This project is co-funded by the Electronic and Photonic Materials (EPM) and Condensed Matter Physics (CMP) Programs in the Division of Materials Research (DMR).
This research project is on the growth and interface physics of epitaxial graphene grown on silicon carbide (SiC) substrates. Epitaxial graphene is a two-dimensional electron system with coherence lengths that can exceed one micrometer at a temperature of 4 K, and with high electron mobilities, even at room temperature. Multiple layers of graphene grown on the silicon-terminated face of silicon carbide stack in a manner similar to graphite. On the carbon-terminated face of SiC, the growth of multiple layers is more unusual, with azimuthal rotation from one graphene layer to the next. This has the effect of reducing the interaction between graphene layers. However, the origin of this rotational stacking (and the electronic decoupling) is not known with certainty. Using surface science methods (including characterization via low-temperature scanning tunneling microscopy and related techniques), new growth methods for epitaxial graphene on SiC will be developed and quantified. The physics of interfaces of graphene based materials of different dimensionalities, as well as intrinsic graphene properties, will be studied in this project. Two dimensional interfaces include the graphene/SiC interface, the interface between rotated graphene layers, and the metal/graphene interface. A one-dimensional interface of interest is the graphene p-n junction, where electron carriers on one side transmit into hole states on the other. The electronic properties of one-dimensional (in-plane) grain boundaries separating graphene lattices with different orientation are also investigated, and likewise for step edges and lithographically-defined nanoribbons. "Zero-dimensional interfaces" comprise point defects in graphene and graphene quantum dots. The quantum dot of most concern for our work is a potential-well induced in graphene by the measurement itself.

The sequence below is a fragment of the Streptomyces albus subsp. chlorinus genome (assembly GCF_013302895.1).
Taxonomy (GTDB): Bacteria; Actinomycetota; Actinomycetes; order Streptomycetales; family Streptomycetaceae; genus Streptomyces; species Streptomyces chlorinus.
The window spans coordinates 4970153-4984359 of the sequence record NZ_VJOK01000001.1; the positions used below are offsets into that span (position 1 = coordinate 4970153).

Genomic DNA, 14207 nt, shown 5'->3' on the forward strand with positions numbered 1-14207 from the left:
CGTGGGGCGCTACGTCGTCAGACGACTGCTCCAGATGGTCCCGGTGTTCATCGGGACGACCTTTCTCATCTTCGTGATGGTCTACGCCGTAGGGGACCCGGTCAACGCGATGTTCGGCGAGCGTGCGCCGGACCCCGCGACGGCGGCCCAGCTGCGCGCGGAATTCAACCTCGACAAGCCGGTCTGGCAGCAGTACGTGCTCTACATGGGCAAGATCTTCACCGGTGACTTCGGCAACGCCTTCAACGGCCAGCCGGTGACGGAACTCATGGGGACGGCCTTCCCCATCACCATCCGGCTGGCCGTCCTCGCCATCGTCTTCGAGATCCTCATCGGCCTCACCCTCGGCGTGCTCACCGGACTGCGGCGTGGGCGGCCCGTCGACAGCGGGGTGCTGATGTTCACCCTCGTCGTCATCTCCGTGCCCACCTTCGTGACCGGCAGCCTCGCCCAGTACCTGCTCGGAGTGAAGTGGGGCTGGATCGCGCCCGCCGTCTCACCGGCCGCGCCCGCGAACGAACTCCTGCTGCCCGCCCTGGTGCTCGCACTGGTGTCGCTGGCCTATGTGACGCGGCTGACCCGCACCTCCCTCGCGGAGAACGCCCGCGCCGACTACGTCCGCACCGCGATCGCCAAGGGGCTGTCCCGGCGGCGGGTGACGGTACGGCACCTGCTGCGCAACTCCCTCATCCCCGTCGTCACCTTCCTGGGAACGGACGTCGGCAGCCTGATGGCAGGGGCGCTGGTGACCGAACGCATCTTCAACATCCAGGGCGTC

This research concerns the development of graphene, a new material with potential applications to low-power, nanometer-scale electronic devices. In this project, graphene refers to one-atom-thick and few-atom-thick carbon films. The overall project ties research to education at different levels via participation in programs designed by education professionals. These programs often focus on the preparation of students traditionally underrepresented in the physical sciences. For example, Georgia high school teachers experience research in the PI's lab for 7-8 weeks each summer through an on-campus Research Experience for Teachers program. The experience enables them to bring modern science to the classroom.